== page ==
New frontiers in precision medicine for sepsis-induced immunoparalysis
SourceExpert Review of Clinical Immunology, 15, 3, (2019), pp. 251-263
Article / Letter to editor
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Expert Review of Clinical Immunology
SubjectRadboudumc 4: lnfectious Diseases and Global Health RIMLS: Radboud Institute for Molecular Life Sciences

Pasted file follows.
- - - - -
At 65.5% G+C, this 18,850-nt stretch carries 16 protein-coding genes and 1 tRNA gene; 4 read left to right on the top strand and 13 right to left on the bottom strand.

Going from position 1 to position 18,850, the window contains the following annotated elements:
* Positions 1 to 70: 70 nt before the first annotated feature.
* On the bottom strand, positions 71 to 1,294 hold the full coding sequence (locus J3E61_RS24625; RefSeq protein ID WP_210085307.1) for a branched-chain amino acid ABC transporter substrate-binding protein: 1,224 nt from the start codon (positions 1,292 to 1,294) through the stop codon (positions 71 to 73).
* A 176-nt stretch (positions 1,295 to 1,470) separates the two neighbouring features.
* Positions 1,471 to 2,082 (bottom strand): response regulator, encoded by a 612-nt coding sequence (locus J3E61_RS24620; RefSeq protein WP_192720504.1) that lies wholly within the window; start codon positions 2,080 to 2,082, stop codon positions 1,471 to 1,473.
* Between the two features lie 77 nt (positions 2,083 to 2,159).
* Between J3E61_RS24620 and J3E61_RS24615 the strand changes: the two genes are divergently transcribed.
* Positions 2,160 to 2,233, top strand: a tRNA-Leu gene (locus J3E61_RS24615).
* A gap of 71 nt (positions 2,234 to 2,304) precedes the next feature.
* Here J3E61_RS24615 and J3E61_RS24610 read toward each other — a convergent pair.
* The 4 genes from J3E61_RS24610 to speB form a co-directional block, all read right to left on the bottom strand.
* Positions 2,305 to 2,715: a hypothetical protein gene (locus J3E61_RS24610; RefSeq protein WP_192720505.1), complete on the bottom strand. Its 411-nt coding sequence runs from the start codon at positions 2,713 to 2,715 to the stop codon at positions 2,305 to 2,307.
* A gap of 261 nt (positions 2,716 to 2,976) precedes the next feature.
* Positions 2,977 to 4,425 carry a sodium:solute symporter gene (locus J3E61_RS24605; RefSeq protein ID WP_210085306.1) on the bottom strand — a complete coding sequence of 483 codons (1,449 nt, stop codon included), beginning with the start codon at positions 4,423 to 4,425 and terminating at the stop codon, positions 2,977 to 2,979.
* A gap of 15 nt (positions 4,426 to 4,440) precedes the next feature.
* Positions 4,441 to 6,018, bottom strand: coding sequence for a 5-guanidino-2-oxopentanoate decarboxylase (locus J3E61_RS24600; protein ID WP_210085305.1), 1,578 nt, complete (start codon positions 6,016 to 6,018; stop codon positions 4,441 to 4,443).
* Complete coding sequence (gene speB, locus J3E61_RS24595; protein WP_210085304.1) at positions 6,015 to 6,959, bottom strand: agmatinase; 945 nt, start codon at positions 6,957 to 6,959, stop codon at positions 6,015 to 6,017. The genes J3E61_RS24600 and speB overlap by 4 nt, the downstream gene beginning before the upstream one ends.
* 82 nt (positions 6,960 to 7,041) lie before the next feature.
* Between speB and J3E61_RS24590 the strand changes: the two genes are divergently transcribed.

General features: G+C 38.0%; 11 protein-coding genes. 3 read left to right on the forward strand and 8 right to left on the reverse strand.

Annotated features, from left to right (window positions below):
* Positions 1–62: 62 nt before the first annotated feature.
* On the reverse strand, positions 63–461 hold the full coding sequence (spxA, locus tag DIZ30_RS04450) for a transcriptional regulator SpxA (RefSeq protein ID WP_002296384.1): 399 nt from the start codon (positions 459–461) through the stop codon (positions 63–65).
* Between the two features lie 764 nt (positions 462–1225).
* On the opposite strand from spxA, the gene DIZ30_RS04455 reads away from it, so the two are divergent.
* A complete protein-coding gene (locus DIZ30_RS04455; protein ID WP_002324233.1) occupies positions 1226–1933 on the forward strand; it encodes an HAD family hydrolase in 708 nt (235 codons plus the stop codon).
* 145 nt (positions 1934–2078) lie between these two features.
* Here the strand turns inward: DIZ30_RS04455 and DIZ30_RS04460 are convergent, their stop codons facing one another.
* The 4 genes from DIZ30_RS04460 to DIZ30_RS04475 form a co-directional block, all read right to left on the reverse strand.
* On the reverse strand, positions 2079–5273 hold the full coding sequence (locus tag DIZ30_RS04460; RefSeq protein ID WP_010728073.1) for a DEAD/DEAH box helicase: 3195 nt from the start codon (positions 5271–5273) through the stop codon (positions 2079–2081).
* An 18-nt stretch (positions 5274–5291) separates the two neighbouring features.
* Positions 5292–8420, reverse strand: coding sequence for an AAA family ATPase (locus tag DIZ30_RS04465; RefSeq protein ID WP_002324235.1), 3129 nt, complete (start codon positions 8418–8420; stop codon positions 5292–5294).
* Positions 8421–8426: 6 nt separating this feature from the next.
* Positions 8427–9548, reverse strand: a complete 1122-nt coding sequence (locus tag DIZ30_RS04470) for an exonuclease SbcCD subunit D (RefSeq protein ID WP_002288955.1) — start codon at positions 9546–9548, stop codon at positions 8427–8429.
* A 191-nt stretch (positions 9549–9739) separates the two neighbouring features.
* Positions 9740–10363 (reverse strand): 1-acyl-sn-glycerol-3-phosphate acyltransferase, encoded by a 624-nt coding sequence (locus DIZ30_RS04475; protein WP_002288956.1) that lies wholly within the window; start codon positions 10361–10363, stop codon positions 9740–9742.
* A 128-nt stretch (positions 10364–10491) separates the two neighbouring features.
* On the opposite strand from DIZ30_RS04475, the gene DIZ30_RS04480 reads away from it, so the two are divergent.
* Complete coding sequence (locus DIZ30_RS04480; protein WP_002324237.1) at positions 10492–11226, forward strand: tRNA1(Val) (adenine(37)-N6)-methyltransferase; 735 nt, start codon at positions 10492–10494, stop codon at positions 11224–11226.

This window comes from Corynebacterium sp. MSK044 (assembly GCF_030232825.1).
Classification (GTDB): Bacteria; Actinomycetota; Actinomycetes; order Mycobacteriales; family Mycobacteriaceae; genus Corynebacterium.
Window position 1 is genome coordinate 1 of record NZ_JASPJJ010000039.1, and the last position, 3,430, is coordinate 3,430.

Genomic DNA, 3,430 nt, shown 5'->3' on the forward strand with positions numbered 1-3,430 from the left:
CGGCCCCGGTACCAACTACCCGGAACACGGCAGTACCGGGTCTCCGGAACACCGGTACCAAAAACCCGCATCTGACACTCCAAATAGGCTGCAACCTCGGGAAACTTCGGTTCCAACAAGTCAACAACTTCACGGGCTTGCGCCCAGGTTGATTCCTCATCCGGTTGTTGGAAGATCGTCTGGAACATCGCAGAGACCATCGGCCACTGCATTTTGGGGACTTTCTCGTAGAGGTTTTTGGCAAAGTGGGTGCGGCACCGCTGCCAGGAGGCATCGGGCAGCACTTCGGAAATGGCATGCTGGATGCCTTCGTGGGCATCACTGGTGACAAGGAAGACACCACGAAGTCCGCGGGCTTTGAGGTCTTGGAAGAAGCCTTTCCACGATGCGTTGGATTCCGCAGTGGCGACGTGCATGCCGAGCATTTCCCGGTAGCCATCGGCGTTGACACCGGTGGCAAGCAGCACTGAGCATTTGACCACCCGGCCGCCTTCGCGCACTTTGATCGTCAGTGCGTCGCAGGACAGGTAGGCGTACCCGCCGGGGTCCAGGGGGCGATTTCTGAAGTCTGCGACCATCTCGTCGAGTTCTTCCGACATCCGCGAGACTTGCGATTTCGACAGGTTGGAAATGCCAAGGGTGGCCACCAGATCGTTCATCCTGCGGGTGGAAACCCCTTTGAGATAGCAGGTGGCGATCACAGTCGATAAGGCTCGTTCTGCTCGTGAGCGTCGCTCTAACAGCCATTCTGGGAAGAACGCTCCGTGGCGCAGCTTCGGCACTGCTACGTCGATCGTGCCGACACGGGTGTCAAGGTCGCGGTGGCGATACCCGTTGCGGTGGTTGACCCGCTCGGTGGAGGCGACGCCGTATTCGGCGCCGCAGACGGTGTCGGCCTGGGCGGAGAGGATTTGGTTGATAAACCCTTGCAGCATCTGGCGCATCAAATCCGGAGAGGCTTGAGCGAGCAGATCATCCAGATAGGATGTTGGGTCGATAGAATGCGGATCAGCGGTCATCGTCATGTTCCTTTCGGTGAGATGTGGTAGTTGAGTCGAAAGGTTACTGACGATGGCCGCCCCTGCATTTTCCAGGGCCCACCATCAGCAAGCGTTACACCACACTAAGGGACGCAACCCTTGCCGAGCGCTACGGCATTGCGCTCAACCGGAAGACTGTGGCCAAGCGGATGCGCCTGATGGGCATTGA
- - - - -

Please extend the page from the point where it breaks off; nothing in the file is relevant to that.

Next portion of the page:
INTRODUCTION: In the last decade, the sepsis research field has shifted focus from targeting hyperinflammation to reversing sepsis-induced immunoparalysis. Sepsis-induced immunoparalysis is very heterogeneous: the magnitude and the nature of the underlying immune defects differ considerably between patients, but also within individuals over time. Therefore, a 'one-treatment-fits-all' strategy for sepsis-induced immunoparalysis is bound to fail, and an individualized 'precision medicine' approach is required. Such a strategy is nevertheless hampered by the unsuitability of the currently available markers to identify the many immune defects that can manifest in individual patients. Areas covered: We describe the currently available markers for sepsis-induced immunoparalysis and limitations pertaining to their use. Furthermore, future prospects and caveats are discussed, focusing on 'omics' approaches: genomics, transcriptomics, epigenomics, and metabolomics. Finally, we present a contemporary overview of adjuvant immunostimulatory therapies. Expert opinion: The integration of multiple omics techniques offers a systems biology approach which can yield biomarker profiles that accurately and comprehensively gauge the extent and nature of sepsis-induced immunoparalysis. We expect this development to be instrumental in facilitating precision medicine for sepsis-induced immunoparalysis, consisting of the application of targeted immunostimulatory therapies and follow-up measurements to monitor the response to treatment and to titrate or adjust medication.
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